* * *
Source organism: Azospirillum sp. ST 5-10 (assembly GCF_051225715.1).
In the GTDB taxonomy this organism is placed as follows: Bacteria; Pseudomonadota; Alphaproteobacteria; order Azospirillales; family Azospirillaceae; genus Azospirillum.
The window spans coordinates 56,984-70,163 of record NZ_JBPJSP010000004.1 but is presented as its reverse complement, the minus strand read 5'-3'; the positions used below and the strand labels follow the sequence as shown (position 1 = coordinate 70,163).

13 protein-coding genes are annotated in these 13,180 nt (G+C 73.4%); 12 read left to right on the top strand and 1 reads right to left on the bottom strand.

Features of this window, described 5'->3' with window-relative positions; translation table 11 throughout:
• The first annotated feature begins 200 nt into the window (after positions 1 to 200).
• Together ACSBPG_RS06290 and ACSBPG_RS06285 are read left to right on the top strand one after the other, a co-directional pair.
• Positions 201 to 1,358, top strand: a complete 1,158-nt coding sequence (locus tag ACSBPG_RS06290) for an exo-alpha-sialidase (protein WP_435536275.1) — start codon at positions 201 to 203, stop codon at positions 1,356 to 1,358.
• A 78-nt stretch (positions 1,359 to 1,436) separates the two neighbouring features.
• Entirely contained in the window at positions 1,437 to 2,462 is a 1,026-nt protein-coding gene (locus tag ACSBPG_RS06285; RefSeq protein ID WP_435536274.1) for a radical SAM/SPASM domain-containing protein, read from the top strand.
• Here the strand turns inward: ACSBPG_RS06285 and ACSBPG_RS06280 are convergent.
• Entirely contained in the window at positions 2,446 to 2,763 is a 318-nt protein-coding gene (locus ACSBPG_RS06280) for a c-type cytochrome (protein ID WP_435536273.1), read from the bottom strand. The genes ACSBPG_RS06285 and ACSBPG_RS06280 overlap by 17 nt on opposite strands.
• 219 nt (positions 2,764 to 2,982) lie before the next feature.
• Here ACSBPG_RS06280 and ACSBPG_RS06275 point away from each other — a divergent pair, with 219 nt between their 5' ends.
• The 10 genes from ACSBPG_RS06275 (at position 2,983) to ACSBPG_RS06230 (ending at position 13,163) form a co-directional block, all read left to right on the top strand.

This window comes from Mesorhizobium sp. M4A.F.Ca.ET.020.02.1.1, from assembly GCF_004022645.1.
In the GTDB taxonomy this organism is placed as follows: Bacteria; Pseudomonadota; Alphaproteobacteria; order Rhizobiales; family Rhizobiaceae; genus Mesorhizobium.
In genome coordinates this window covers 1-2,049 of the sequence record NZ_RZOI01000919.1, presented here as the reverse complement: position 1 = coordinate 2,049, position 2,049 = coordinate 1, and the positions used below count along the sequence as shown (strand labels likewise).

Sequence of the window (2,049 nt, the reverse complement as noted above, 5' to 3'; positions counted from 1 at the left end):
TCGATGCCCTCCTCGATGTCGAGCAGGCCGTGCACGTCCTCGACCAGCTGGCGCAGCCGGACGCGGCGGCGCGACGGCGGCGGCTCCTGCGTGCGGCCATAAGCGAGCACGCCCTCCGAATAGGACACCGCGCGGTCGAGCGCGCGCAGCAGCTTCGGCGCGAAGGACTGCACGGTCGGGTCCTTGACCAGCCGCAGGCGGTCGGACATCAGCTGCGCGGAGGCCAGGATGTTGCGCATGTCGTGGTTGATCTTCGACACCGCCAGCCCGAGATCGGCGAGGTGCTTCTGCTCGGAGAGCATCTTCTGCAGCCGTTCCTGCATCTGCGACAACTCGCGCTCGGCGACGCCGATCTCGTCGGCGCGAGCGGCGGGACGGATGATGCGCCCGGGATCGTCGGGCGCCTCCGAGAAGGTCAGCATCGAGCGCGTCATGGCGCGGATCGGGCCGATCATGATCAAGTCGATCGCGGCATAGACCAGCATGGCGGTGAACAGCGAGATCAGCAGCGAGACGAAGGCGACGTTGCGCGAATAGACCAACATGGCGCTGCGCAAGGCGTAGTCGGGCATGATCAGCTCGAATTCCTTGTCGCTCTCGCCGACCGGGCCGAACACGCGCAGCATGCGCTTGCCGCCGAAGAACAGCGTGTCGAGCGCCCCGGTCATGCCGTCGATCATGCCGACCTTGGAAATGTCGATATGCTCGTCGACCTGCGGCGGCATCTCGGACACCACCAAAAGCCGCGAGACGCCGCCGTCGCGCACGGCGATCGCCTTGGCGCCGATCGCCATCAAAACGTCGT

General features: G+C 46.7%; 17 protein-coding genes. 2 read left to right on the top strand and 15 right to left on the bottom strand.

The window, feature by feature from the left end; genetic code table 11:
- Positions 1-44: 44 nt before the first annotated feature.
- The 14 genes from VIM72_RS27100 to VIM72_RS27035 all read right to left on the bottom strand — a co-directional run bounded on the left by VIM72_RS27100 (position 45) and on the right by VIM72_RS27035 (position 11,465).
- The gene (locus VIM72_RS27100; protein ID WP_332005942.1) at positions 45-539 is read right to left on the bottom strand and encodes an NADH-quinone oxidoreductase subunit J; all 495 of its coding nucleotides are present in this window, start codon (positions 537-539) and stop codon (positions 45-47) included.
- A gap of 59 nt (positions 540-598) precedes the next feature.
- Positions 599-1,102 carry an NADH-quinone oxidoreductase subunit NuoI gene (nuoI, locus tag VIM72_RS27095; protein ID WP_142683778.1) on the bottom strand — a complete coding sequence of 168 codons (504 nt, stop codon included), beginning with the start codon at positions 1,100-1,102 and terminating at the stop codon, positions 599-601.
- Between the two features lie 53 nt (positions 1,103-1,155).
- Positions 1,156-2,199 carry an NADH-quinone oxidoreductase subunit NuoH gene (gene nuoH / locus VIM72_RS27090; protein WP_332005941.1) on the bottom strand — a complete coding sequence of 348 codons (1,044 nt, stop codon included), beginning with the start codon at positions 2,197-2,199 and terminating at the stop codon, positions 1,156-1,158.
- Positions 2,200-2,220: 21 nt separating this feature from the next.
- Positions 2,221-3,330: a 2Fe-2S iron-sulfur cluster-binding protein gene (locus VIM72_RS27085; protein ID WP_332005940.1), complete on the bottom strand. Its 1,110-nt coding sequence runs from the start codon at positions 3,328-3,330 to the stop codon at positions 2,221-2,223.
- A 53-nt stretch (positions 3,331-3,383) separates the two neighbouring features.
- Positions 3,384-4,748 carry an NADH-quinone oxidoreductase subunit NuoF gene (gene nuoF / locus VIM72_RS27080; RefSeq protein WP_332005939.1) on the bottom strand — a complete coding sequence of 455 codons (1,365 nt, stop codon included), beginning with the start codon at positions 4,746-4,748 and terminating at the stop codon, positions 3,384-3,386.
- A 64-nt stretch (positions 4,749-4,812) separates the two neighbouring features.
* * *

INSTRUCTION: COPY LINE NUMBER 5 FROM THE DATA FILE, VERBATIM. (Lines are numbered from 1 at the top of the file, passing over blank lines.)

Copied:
Features of this window, described 5'->3' with window-relative positions; translation table 11 throughout: